Italy is no stranger to far-right politics. The country endured two decades of fascist dictatorship before and during the Second World War and has witnessed the rise and fall of various nationalist and neofascist political movements in the postwar period. Nevertheless, the victory of the Brothers of Italy (Fratelli d’Italia, FdI) in the September 25 parliamentary elections represents a critical inflection point for the country and all of Europe. For the first time since the 1940s, Italy will be led by the far right.
The Brothers of Italy’s first-place finish with 26 percent of the vote puts it in prime position to nominate the next prime minister of Italy, assuming the continued support of its right-wing coalition partners, Matteo Salvini’s League (Lega) and Silvio Berlusconi’s Forza Italia (FI) (see Figure 1 for the election results). Due to the peculiarities of Italy’s mixed electoral system, the coalition’s combined 44 percent of the vote will translate into almost 60 percent of the seats in the lower house of parliament. This will be more than enough to send Brothers of Italy leader Giorgia Meloni to Chigi Palace, the official residence of the Italian prime minister.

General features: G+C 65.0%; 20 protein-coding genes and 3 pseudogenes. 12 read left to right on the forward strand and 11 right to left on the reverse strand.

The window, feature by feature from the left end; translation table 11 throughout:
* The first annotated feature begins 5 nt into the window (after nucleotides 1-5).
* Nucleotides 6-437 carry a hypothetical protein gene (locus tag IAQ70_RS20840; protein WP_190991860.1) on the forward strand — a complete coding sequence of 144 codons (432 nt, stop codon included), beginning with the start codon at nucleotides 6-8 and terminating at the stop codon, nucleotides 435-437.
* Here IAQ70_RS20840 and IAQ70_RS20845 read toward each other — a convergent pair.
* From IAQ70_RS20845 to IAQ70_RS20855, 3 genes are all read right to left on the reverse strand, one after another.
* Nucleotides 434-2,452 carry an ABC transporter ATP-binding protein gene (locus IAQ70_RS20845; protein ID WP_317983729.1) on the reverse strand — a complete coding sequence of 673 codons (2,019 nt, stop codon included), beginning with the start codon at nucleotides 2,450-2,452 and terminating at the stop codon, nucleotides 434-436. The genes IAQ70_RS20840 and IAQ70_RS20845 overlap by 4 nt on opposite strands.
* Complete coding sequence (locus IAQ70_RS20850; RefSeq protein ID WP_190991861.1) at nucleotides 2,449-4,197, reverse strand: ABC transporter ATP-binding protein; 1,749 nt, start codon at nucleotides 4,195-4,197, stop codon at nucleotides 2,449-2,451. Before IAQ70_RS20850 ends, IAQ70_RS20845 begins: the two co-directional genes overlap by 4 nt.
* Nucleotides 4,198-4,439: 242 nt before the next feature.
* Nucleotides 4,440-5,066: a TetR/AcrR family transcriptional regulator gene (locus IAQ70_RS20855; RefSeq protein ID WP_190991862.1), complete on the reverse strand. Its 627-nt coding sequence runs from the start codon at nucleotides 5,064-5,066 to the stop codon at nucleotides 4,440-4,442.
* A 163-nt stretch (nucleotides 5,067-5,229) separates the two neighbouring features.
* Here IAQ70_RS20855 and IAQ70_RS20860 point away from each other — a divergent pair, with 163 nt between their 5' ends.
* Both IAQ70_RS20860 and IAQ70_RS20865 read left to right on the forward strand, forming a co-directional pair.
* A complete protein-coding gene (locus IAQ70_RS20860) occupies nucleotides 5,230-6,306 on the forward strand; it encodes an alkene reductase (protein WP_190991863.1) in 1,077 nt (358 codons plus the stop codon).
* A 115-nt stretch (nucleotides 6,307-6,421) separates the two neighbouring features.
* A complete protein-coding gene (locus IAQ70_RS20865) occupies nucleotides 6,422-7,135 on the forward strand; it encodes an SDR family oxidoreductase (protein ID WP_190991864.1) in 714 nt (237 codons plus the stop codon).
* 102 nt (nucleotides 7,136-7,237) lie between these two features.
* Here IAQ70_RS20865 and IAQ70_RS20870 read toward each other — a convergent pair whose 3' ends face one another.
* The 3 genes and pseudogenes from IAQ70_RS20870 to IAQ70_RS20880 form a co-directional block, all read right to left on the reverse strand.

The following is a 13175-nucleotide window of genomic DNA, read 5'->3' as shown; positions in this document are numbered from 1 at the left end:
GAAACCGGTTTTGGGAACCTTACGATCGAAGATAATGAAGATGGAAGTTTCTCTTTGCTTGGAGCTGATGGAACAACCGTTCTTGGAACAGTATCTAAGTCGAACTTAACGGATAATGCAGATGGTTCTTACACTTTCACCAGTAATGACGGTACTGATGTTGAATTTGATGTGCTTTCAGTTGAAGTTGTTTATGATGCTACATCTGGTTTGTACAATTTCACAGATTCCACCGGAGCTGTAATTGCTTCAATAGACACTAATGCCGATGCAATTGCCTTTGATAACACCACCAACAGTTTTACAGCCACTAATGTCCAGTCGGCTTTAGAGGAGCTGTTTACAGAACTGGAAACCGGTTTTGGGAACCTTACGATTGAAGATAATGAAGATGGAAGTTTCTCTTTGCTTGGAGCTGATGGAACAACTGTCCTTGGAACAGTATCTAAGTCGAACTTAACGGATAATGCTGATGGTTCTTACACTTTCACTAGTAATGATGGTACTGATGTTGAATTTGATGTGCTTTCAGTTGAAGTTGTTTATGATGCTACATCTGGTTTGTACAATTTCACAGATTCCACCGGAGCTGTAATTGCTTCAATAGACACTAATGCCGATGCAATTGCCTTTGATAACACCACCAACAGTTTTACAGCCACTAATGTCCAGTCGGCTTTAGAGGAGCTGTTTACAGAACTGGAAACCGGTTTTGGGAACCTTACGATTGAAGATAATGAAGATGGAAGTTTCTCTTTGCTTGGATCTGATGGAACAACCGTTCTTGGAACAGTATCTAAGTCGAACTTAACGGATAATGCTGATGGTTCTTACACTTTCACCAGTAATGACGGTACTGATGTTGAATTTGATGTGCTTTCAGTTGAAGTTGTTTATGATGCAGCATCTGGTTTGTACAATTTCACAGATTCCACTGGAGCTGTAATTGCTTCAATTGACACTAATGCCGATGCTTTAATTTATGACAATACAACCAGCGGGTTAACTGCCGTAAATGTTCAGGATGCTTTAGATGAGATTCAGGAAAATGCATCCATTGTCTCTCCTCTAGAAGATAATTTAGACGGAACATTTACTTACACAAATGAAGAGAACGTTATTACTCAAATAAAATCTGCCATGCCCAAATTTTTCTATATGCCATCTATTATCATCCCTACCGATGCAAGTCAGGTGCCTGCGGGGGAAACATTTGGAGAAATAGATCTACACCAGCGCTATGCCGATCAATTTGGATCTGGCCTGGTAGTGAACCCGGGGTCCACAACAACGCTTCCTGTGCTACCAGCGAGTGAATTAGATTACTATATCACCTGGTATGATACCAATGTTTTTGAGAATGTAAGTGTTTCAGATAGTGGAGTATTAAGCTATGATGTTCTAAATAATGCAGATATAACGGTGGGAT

Figure 1: 2022 Italian Election Results
Meloni’s expected ascent to the prime ministership has been widely noted for representing two historic milestones—she will become Italy’s first female prime minister and its first far-right leader since Benito Mussolini. In fact, her electoral triumph comes just one month shy of the centenary of Mussolini’s 1922 March on Rome, which led to the establishment of fascist rule in Italy.